In addition to the Glenns, other DeKalb residents and ULC board members participating included Patricia Walker, Mary Ann Thompson, Anna Ogletree, Delphyne Lomax, Dr. Betty Palmer, Dr. Catherine Turk, Jean and Boykin Edwards, Barbara and Bennie Boyd, Burrell and Philippa Ellis, Chris Brown, Don Roman, Phyliss and William Cook, Barry Gray, Blanche Nichols, John Hewitt and Morris Hester. Participating from other areas were Marian Johnson and Geraldine Sherard. Each year volunteers begin working months in advance collecting new and gently used clothing and toiletries to be sent to the island nation. Sorting and packing the donated items for shipment took dozens of volunteers an estimated nine hours to complete. This year more than 1,900 pounds were collected and shipped in 15, 100-gallon barrels. The 2013 efforts focused on the community around Chatsworth Primary School in Maroon Town, St. James, Jamaica. It is located some 16 miles from the center of the bustling port town of Montego Bay, but is almost as if it is a different nation. The area was originally settled in the 1600s by slaves who had rebelled against Spanish plantation owners and fled to the mountainous regions following the rebellions. Many of the residents of the area are direct descendants of former slaves. Traveling to Maroon Town is difficult at best. The steep, narrow two-lane road eventually becomes a single-lane dirt road traversing hairpin curves that border steep cliffs with no guardrails. Due to difficulty in accessing the community, many residents are not gainfully employed and their children often are not exposed to life outside of their community. Residential dwellings are typically shanties constructed of salvaged building materials; walkways are dusty dirt pathways; some homes have electricity and some do not. Access to clean drinking water is limited and for some, a long trek along the trails to a freshwater spring is required to gather jugs of water. Day-to-day existence can be difficult. However, some 22 volunteers made a huge difference in this community during the first week of December by giving their time, knowledge, support, resources and love. As they entered the somewhat primitive but functional school building, there were smiling students dressed in neatly laundered and pressed yellow and black uniforms. Students had assembled along opposing walls of the long open space. Old fashioned wooden school desks and folding chairs served as seating for students, staff and volunteers. A full day of workshops and classroom instruction was scheduled for students, faculty and parents of the community that emphasized self-esteem, as well as math, reading and computer skills. Additionally, a mock flea market was held that allowed parents to select clothing for themselves and other family members. Following the workshops and flea market, each student was presented with a gift bag of clothing, toys and school supplies. As the students’ names were called, they came up to receive their gift bags. Most had huge smiles—much like the smile on a child’s face on Christmas morning. In previous years ULC has worked with SOS Children’s Village and Mt. Zion Primary School, both located in the general vicinity of Montego Bay. Paying it forward during this special time of year has become an annual tradition for many of those who participate, donate and volunteer. For additional information on the efforts of Unconditional Love for Children Inc. or to donate, visit www.ecglennfoundation.org.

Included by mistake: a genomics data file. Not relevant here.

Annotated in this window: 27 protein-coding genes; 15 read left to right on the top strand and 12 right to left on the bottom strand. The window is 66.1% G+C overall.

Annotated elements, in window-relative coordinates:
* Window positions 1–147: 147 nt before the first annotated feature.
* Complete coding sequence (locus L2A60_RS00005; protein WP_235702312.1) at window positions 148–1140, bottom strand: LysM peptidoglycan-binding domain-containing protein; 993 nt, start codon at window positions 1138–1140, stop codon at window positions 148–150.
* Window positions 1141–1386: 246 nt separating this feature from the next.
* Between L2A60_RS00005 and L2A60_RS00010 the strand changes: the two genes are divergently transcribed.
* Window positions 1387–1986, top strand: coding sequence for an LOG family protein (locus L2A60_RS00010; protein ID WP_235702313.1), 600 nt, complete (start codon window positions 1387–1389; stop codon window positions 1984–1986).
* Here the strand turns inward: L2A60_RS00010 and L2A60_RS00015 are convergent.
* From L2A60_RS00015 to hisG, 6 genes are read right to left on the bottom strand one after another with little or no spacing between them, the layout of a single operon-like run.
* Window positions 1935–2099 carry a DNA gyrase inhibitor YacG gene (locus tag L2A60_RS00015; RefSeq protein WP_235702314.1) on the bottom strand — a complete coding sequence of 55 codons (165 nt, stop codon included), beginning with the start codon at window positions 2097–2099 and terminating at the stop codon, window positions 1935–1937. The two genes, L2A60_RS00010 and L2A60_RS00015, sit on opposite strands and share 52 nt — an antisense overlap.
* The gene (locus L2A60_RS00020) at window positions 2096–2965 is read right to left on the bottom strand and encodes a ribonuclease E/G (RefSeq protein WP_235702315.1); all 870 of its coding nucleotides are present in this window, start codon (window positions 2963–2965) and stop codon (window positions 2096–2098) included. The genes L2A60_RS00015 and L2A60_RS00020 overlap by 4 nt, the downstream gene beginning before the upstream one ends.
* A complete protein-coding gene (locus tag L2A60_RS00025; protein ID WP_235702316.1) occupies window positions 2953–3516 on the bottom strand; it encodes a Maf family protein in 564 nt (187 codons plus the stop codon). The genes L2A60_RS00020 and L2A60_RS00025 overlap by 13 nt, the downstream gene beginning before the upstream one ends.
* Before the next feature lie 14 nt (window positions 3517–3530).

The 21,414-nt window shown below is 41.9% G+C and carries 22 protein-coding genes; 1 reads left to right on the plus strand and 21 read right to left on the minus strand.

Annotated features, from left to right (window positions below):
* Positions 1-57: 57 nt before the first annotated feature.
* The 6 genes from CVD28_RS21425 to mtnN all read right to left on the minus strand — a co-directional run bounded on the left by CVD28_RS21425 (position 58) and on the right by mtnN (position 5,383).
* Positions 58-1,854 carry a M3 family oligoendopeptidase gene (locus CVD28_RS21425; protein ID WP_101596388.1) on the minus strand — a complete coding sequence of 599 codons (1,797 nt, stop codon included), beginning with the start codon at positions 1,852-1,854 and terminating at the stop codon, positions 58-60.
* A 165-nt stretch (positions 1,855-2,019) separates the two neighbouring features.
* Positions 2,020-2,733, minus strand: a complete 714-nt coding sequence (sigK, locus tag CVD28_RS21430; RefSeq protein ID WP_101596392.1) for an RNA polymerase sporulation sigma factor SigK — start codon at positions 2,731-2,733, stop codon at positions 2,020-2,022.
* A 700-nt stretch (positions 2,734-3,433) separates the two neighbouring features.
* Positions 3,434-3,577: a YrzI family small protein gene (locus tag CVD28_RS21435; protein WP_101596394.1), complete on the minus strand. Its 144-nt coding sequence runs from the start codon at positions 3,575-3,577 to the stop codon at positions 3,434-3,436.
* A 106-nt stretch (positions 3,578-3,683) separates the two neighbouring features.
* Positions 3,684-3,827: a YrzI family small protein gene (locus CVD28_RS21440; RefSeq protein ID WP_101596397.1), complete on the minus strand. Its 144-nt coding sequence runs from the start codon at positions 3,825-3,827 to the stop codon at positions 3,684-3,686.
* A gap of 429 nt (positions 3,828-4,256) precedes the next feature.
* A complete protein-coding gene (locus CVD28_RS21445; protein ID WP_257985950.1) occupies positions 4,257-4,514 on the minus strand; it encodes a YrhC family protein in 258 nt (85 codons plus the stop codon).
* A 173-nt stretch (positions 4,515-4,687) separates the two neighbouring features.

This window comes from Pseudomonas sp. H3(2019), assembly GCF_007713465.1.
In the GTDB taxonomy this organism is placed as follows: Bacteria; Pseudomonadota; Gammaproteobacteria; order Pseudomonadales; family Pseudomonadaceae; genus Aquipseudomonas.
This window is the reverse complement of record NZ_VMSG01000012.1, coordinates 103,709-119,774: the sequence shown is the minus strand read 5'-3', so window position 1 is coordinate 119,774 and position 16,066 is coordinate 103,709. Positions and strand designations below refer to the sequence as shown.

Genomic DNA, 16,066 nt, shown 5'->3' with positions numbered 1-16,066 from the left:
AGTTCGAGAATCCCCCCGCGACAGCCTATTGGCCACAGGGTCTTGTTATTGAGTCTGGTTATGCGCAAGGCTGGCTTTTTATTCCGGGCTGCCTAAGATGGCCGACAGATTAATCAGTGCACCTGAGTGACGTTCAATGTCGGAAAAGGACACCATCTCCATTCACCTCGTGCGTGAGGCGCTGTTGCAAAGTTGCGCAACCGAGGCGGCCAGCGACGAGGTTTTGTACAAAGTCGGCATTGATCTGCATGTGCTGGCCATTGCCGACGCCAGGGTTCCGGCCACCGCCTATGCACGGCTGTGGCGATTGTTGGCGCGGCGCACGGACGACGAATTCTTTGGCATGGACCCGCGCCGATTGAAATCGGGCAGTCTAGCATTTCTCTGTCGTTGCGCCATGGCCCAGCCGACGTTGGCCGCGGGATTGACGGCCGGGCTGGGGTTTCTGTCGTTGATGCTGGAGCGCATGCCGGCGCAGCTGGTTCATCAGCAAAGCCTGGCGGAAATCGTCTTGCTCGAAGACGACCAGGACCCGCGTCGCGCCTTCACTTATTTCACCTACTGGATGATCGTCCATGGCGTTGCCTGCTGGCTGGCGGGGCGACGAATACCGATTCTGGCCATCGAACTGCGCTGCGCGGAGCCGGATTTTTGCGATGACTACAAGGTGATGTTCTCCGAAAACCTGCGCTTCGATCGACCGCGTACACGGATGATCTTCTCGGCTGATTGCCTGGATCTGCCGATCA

Ellis Continued From Page 1A
that cloud and I’m looking forward to that.” Ellis said holding public office is a trust with constituents. “I would never violate their trust,” he said. “It’s a sacred trust. It’s something I was taught by my parents. It’s something that my wife and I believe in and are passing on to our children. “People who know me know that I would never do anything wrong,” Ellis said. “And I haven’t done anything wrong in this instance.” In addition to about Ellis’ legal woes, Jones and Ellis discussed various county issues, including cityhood and the proposal to change the county’s form of government. Ellis said he is not opposes to the creation of new cities but is “against what amounts to a resegregation and a separation of a community that was known for its diversity.” “We’re not against people having an extra layer of government if they want to have a layer of government and services brought closer to them,” Ellis said. “But this is about the syphoning of resources away from county government. “Why is that important?” he asked. “Because county government still has to run the court system. County government still has to run the libraries. County government still has to run the elections and make sure that those are fair. County government still has to [monitor] public health and the public hospitals and to run the sheriff ’s office and deliver community services and, quite frankly, deliver the bulk of the infrastructure—sidewalks, and our water and sewer systems—that we depend on. Jones said the cityhood movement is becoming divisive. “There are good people in this county who are being separated by those who are playing in their fears and they are dividing us,” Jones said. “[With] the creation of these new cities, you’re literally seeing government being bleached. They’re literally creating White cities, putting White communities against south DeKalb. “They’re syphoning off resources,” he said. “It’s now gotten to the point where you want to do independent school systems for each of these cities. It’s like it’s resegregation all over again.” Ellis said he is concerned about some of the talk about changing the form of government. “My vision for DeKalb County was that the people’s priority would be the priority of their local government,” he said. “The people’s priority is not to change the government. “DeKalb County has separation of powers,” Ellis said. “One should ask him or herself if separation of powers and checks and balances are good enough for our federal government, the greatest democracy known to humankind, if it’s good enough for our state government, if it’s good enough for cities all across America and one out of four–most metropolitan counties—in the United States of America, why would separation of powers not be good for DeKalb County? “Where would be checks and balances be if we got rid of the executive branch of government?” he asked.